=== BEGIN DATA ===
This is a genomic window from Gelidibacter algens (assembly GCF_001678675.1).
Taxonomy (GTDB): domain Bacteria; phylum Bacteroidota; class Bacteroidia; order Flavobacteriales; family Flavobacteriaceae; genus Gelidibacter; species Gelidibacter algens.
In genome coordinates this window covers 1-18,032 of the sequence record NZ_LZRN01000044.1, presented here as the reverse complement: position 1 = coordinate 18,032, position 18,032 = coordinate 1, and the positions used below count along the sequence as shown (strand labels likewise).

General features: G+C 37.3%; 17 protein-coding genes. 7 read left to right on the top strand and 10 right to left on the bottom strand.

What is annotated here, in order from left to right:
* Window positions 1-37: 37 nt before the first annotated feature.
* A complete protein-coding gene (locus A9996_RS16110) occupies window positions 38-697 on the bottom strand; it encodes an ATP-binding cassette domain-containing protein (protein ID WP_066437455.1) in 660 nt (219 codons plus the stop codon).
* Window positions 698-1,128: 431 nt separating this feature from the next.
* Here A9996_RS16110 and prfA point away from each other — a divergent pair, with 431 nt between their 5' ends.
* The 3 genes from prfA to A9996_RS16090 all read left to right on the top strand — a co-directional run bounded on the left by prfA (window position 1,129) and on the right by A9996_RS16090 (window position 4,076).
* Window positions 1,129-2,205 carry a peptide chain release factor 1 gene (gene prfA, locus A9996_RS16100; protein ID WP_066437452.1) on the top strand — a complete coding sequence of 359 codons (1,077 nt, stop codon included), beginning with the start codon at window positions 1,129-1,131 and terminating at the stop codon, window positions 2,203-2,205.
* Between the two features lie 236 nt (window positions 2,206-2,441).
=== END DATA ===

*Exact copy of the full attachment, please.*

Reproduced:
This is a genomic window from Gelidibacter algens (assembly GCF_001678675.1).
Taxonomy (GTDB): domain Bacteria; phylum Bacteroidota; class Bacteroidia; order Flavobacteriales; family Flavobacteriaceae; genus Gelidibacter; species Gelidibacter algens.
In genome coordinates this window covers 1-18,032 of the sequence record NZ_LZRN01000044.1, presented here as the reverse complement: position 1 = coordinate 18,032, position 18,032 = coordinate 1, and the positions used below count along the sequence as shown (strand labels likewise).

General features: G+C 37.3%; 17 protein-coding genes. 7 read left to right on the top strand and 10 right to left on the bottom strand.

What is annotated here, in order from left to right:
* Window positions 1-37: 37 nt before the first annotated feature.
* A complete protein-coding gene (locus A9996_RS16110) occupies window positions 38-697 on the bottom strand; it encodes an ATP-binding cassette domain-containing protein (protein ID WP_066437455.1) in 660 nt (219 codons plus the stop codon).
* Window positions 698-1,128: 431 nt separating this feature from the next.
* Here A9996_RS16110 and prfA point away from each other — a divergent pair, with 431 nt between their 5' ends.
* The 3 genes from prfA to A9996_RS16090 all read left to right on the top strand — a co-directional run bounded on the left by prfA (window position 1,129) and on the right by A9996_RS16090 (window position 4,076).
* Window positions 1,129-2,205 carry a peptide chain release factor 1 gene (gene prfA, locus A9996_RS16100; protein ID WP_066437452.1) on the top strand — a complete coding sequence of 359 codons (1,077 nt, stop codon included), beginning with the start codon at window positions 1,129-1,131 and terminating at the stop codon, window positions 2,203-2,205.
* Between the two features lie 236 nt (window positions 2,206-2,441).